Q: What is the Department of Government Student Research Conference?

A: A research conference is a time when scholars come together to present their research to one another. Conferences help educate scholars about each other’s research and help researchers refine their work.

The Suffolk University Government Department Annual Research Conference is a chance for undergraduate and graduate students to present what they have learned through their research experiences to a larger audience. The Conference provides a forum for students, faculty, and the community to discuss research topics in greater depth and learn from each other. The Conference includes paper and poster presentation sessions by students.

Q: Who participates in the Government Department Research Conference?

A: All Government (grad and undergrad) and LAWU undergraduate and/or certificate) students involved in research are encouraged to apply. Students not yet involved in research will discover that attending the conference is a great way to learn about the broad range of opportunities available at Suffolk University.

Research presented at the conference will receive quality feedback from faculty experts. Presenters have the opportunity to share their research and findings with an interested audience that is excited to learn more about your topic. Not only is participation a resume booster, it provides presenters with public speaking experience that can be useful at internships and jobs.

Q: How can I participate?

A: You can participate either by presenting a paper or a poster or by simply attending. Listen and learn from your peers.

You may present a research paper, policy analysis, or, a poster. You may also do a poster or a presentation (no paper required) about an interesting internship experience or study abroad you had.

Q: What is in it for me?
A: If you present a paper or a poster, you can include your presentations on resumes and graduate school applications! If you attend, you have the opportunity to meet other majors, learn something new, and share in the community spirit of the Government Department.

Q: What is a conference paper?

A: Conference papers are similar to research papers and contain a number of similar elements. Conference papers can be more concise and contain most, if not all, of the following information:

  1. Conference paper title
  2. Statement of the research question or the issue under investigation
  3. A brief review of relevant literature about the topic
  4. Statement about the research hypotheses
  5. Details about the data or information used in the research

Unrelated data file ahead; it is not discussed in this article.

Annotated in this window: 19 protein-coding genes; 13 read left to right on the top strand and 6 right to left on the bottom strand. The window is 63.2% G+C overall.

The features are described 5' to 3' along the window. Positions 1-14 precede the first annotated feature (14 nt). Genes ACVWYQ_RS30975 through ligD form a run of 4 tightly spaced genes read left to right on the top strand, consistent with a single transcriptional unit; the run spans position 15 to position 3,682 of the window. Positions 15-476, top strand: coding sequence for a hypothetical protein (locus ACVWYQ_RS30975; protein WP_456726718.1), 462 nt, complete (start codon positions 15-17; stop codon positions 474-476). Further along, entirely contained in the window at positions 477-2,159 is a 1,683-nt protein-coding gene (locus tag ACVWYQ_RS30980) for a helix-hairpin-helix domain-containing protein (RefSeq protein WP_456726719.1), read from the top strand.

6. Statement about the research findings
  7. Concluding statement about the research

Q: What is a panel?

A: Those who wish to orally share their research at the conference will be assigned to panel that will have at least one other presenter. Panels most often are organized by theme, but from time to time, panels may lack thematic cohesion. A copy of the conference paper is given to the faculty member assigned to the panel. Presenters will give a brief 5-10 minute oral presentation about their research, and the faculty member will provide comments and feedback about the research to the presenters based on what was written and said.

Q: When should I start my research for the conference?

A: The paper you submit for the research conference must be completed from a class you took in a previous semester. You can make edits and improvements to it, but you should have a mostly finished project ready to submit by the deadline.

Q: What is a poster presentation?

A: Poster presentations are visual presentations of your research. Posters can be trifold posters or large flat posters. Research posters should contain similar information to what one would present in an oral presentation during a panel. Good poster presentations contain concise presentations of the following information:

  1. Title of the research project
  2. Statement of the research question or the issue under investigation.
  3. Statement of the research hypotheses
  4. Brief review of literature relevant to the research topic
  5. Statement about the information collected and/evaluated to answer the research question and test the hypotheses
  6. Statement about the research findings

Q: I am interested in presenting a poster presentation at the conference. What should I do?

A: Poster presentations are an excellent way to share details about your research in an informal setting and not on a panel of other student researchers.